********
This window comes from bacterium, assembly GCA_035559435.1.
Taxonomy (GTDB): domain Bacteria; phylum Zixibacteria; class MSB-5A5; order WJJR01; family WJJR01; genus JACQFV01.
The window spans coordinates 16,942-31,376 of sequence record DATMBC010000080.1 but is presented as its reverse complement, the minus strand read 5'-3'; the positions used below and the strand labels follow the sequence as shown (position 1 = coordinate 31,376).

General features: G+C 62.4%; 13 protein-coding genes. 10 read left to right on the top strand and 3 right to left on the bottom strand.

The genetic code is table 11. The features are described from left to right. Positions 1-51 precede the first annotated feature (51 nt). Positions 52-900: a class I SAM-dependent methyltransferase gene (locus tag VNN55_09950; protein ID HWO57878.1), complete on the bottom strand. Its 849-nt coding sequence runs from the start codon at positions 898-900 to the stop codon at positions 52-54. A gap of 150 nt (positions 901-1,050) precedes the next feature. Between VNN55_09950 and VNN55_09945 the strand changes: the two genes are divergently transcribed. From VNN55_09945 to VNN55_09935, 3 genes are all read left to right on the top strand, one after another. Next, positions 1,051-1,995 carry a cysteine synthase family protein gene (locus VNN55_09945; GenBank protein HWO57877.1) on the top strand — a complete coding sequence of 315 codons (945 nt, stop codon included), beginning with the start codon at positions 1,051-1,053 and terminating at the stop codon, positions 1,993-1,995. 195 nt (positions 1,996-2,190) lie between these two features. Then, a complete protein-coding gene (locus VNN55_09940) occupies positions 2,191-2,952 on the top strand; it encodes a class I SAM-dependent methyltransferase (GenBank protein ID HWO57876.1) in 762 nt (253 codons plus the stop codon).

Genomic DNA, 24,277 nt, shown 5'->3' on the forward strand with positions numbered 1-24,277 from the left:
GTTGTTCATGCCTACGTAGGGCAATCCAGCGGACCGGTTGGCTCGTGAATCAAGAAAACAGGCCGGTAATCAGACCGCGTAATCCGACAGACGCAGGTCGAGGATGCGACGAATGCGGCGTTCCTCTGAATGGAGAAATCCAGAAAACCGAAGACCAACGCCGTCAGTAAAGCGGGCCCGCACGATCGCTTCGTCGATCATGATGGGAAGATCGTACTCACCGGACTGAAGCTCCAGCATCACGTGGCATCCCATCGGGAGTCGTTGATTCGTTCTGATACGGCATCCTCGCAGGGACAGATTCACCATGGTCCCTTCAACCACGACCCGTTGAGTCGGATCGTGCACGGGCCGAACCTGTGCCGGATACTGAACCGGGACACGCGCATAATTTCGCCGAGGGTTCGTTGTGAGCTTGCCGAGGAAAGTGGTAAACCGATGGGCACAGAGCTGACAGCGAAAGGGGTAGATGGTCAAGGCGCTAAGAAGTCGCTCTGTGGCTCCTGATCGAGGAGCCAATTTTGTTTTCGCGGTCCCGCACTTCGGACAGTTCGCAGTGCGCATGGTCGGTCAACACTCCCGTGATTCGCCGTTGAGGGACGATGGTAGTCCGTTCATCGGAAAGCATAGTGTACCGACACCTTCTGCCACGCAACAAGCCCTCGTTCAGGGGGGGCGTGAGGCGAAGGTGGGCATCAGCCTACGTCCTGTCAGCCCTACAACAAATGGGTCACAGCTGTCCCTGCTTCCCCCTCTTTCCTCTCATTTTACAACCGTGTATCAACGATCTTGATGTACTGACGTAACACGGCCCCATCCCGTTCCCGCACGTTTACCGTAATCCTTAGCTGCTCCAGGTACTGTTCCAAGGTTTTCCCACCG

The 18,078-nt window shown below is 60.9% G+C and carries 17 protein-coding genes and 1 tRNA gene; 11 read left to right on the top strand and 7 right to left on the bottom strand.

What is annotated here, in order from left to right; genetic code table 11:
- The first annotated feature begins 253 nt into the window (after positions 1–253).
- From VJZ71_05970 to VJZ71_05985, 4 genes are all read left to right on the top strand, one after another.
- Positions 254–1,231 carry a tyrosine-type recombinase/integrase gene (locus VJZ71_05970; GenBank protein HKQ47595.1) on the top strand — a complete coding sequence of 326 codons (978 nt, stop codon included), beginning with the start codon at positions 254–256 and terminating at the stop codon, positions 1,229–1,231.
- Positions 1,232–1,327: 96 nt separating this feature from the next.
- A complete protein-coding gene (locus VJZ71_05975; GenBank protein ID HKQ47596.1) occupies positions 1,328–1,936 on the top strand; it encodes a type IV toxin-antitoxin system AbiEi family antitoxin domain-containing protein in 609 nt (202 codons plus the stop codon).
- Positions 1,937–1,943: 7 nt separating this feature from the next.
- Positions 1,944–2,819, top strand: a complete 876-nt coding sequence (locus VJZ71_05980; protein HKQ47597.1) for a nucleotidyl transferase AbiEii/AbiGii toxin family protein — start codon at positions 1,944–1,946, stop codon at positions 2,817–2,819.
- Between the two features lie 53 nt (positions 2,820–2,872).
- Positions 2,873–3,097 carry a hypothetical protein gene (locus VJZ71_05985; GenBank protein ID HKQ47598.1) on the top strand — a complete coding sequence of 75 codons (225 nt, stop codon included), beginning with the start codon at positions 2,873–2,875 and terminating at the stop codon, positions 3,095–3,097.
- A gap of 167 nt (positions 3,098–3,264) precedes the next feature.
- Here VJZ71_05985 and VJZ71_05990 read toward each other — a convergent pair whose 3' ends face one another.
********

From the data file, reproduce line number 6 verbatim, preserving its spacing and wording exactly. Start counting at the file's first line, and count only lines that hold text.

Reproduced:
Genomic DNA, 24,277 nt, shown 5'->3' on the forward strand with positions numbered 1-24,277 from the left: